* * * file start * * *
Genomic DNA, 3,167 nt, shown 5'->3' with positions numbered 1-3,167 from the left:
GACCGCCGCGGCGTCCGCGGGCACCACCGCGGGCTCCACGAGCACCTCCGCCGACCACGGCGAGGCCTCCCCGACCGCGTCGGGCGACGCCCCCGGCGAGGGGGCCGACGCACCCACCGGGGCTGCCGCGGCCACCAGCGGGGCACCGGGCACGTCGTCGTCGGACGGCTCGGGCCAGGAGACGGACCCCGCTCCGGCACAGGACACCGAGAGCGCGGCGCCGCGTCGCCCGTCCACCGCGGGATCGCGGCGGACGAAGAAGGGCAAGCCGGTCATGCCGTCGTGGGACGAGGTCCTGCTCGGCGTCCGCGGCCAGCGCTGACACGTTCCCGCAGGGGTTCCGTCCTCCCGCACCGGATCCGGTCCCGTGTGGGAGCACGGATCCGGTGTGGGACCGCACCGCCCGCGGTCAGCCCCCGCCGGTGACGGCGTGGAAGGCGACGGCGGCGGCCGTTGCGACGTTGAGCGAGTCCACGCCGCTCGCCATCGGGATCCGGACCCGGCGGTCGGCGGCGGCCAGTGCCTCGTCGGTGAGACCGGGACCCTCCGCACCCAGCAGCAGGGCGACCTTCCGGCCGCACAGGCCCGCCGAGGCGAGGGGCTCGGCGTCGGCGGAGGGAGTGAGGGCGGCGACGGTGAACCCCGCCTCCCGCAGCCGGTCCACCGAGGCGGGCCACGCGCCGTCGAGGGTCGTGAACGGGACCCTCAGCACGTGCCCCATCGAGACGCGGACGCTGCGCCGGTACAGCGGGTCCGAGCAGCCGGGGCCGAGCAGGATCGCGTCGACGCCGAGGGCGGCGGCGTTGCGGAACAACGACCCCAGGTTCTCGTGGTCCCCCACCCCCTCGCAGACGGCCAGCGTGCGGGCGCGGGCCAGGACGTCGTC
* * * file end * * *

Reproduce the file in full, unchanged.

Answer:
Genomic DNA, 3,167 nt, shown 5'->3' with positions numbered 1-3,167 from the left:
GACCGCCGCGGCGTCCGCGGGCACCACCGCGGGCTCCACGAGCACCTCCGCCGACCACGGCGAGGCCTCCCCGACCGCGTCGGGCGACGCCCCCGGCGAGGGGGCCGACGCACCCACCGGGGCTGCCGCGGCCACCAGCGGGGCACCGGGCACGTCGTCGTCGGACGGCTCGGGCCAGGAGACGGACCCCGCTCCGGCACAGGACACCGAGAGCGCGGCGCCGCGTCGCCCGTCCACCGCGGGATCGCGGCGGACGAAGAAGGGCAAGCCGGTCATGCCGTCGTGGGACGAGGTCCTGCTCGGCGTCCGCGGCCAGCGCTGACACGTTCCCGCAGGGGTTCCGTCCTCCCGCACCGGATCCGGTCCCGTGTGGGAGCACGGATCCGGTGTGGGACCGCACCGCCCGCGGTCAGCCCCCGCCGGTGACGGCGTGGAAGGCGACGGCGGCGGCCGTTGCGACGTTGAGCGAGTCCACGCCGCTCGCCATCGGGATCCGGACCCGGCGGTCGGCGGCGGCCAGTGCCTCGTCGGTGAGACCGGGACCCTCCGCACCCAGCAGCAGGGCGACCTTCCGGCCGCACAGGCCCGCCGAGGCGAGGGGCTCGGCGTCGGCGGAGGGAGTGAGGGCGGCGACGGTGAACCCCGCCTCCCGCAGCCGGTCCACCGAGGCGGGCCACGCGCCGTCGAGGGTCGTGAACGGGACCCTCAGCACGTGCCCCATCGAGACGCGGACGCTGCGCCGGTACAGCGGGTCCGAGCAGCCGGGGCCGAGCAGGATCGCGTCGACGCCGAGGGCGGCGGCGTTGCGGAACAACGACCCCAGGTTCTCGTGGTCCCCCACCCCCTCGCAGACGGCCAGCGTGCGGGCGCGGGCCAGGACGTCGTC